Hopman says magic keeps his mind sharp

Chatham’s Marien Hopman, right, stopped by The Chatham Voice offices recently to talk magic and, naturally, perform a few tricks. Here, Fatima Pisquem is shown the face-up card trick.
Chatham’s Marien Hopman, right, stopped by The Chatham Voice offices recently to talk magic and, naturally, perform a few tricks. Here, Fatima Pisquem is shown the face-up card trick.

Marien Hopman’s mind is sharper than mine by a long shot. And it’s all magic.

I’m not talking smoke and mirrors, but nearly six decades of learning and performing sleight-of-hand magic tricks that keep his mind and dexterity finely tuned.

He showed me the magic box trick that underscores his great memory. I was to pick a number between XX and 99. I chose 55.

Marien, 67, looked at the 4×4 grid on the white sheet of paper in front of him and started placing numbers in the squares, seemingly at random. When he finished, he told me he had to do that in under a minute – those were the trick’s parameters.

I had no idea where this was leading, until he added up the four numbers in the top row – 55. The second, third and fourth rows added up to my number as well. Ditto for the columns. And the diagonals. And the four outside corners. Add up a square of four numbers anywhere within the box and you got 55.

Marien filled that out in well under 60 seconds. He had more than 70 numbers that I could have chosen and somehow could put such a pattern down in such a short time period.

Years of mental training and determination continue to pay off for Marien. And to think it began 57 years ago.

“It started when I was 10. All kids like to do tricks and puzzles and try to fool people,” he said.

Marien would borrow books on magic tricks from the Bookmobile, he said, and perform tricks for other kids. Some of them foiled his efforts, however.

“I hated kids who would take out books on magic. They’d figure everything out,” he laughed.

From there, he started doing the magic tricks he found on the back of comic books. Then one day, he saw an ad in Popular Mechanics that offered up 500 magic tricks for a mere $2.

“I sent my money in and seven days later I got a catalogue of 500 tricks I could buy. A catalogue!” he said.

Marien wound up purchasing a few and said he soon had a closet full of small pocket tricks that were largely disappointing.

But in 1962, at the age of 15, Marien would discover a store, and a man, who would change his life. On the way to the Detroit Zoo, the Hopman family found the Fox Fun and Magic store.

“It was like walking into heaven. They had everything from the $2 trick to the $2,000 trick,” Marien said.

The store’s owner, Roy Kissell was showing off the beginner tricks to anyone who would pay attention. Marien wound up purchasing three tricks on the spot.

“I sat on a bench at the zoo playing with my newfound miracles,” he said.

He didn’t see the elephants, or monkeys or most other attractions that day, instead focusing on the tricks, one of which he didn’t like.

“On the way home, we went to take it back, and the store owner said, ‘You can’t buy the magic. You have to practise. This is a great trick,’” Marien said.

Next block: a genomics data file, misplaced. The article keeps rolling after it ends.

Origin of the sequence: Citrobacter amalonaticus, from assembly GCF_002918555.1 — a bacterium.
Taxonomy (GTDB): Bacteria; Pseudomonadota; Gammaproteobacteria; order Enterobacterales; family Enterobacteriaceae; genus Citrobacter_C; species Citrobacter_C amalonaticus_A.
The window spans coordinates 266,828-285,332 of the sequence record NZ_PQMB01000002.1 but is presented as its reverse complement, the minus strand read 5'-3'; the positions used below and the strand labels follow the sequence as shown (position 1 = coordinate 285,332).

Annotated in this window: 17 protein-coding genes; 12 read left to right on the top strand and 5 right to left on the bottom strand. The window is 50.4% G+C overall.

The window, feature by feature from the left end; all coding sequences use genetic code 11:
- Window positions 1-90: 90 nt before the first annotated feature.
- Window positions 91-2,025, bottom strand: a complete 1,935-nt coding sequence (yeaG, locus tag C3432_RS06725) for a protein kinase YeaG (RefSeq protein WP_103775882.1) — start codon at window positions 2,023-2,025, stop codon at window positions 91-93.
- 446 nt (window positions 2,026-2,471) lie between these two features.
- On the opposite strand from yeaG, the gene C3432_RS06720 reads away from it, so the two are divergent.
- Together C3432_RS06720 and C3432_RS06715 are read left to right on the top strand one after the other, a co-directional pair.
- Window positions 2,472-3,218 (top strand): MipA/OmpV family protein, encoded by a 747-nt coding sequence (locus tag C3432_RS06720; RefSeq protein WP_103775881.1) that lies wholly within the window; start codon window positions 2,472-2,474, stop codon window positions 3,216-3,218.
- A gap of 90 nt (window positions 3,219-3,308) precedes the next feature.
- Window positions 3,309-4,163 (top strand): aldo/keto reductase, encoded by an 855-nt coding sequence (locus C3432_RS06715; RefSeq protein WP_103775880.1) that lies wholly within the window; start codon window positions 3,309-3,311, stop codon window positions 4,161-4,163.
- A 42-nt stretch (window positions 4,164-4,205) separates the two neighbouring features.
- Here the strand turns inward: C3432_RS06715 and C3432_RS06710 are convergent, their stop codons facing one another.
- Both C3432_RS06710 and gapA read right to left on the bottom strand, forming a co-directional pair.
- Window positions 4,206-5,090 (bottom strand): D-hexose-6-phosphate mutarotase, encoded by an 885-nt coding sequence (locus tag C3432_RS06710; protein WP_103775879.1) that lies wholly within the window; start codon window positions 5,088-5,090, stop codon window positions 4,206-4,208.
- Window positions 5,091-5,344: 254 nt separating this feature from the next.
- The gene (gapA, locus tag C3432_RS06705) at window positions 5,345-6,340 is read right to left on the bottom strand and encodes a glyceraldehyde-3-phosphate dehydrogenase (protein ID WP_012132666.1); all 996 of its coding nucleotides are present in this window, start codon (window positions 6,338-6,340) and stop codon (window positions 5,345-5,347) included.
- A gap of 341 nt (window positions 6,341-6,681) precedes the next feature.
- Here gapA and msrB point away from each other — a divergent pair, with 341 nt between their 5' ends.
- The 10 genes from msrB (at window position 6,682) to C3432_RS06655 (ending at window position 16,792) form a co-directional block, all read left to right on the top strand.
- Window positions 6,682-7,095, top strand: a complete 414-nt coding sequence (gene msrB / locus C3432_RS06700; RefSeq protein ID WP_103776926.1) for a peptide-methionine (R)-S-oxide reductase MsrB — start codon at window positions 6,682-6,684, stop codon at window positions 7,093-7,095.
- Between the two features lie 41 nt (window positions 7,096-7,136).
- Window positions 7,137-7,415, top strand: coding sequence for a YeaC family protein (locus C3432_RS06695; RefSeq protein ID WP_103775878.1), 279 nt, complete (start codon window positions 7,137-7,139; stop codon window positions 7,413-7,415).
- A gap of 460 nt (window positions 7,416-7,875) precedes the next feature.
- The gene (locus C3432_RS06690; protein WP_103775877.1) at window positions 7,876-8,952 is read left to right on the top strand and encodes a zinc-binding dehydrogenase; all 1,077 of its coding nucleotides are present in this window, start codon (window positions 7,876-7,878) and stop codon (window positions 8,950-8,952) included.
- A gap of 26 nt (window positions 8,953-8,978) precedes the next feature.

He said Kissell sent him home to learn the trick – diminishing cards – and to come back and perform it for him in the future. If Marien couldn’t do it, Kissell would refuse to sell him anything else.

“I went back two months later and did it for him,” Marien said. “He became my teacher and mentor for the next 20 years.”

Now, Marien and his twin brother, John perform maybe a couple of times a month. Marien does his magic, while John is a ventriloquist and music impressionist.

“We don’t charge for the show, but you have to pay us to leave,” Marien joked. “I do comedy/magic. If it’s not funny, it’s magic.”

Marien’s skills were showcased when he did a few card tricks for me. I’m watching one place and the “magic” has either already happened or was occurring somewhere else.

“Most people want to be fooled and if you want not to be fooled, watch the magician’s right hand all the time,” he said. “You’re going to miss the show; you’re going to miss the magic; but you will see something.”

Marien likes to watch other magicians perform and loves to try to figure out the tricks, big or small. He said there are some he’s never been able to unravel. A few magicians have tricks that no one can figure out.

“I watch a magician for how he does it. It’s like a guitarist wanting to listen to a jazz guitarist,” he said. “I could watch some tricks over and over. I love it.”

Marien spent 45 years in sales and marketing, semi-retiring from SunLife Financial in 2012. He said there are some strong overlaps between his profession and passion.

“In magic, you have a prop; in sales you have a product or service. In magic, you have a patter; in sales you have an organized language,” he explained.

These days, aside from the couple of shows he does a month with his brother, Marien also services a small group list of clients from his SunLife days, works with his wife to give back to the community through various church groups, and sells a few magic tricks when he and his wife attend about half a dozen markets a year.

He said she sells crocheted hats, with all her profits going to missionary programs, while his sales cover their travel costs to the various sales shows.

He still loves magic. Although he may look significantly different than he did at the age of 10, get Marien talking about magic, or have him perform a few tricks, and his eyes light up like a kids’.


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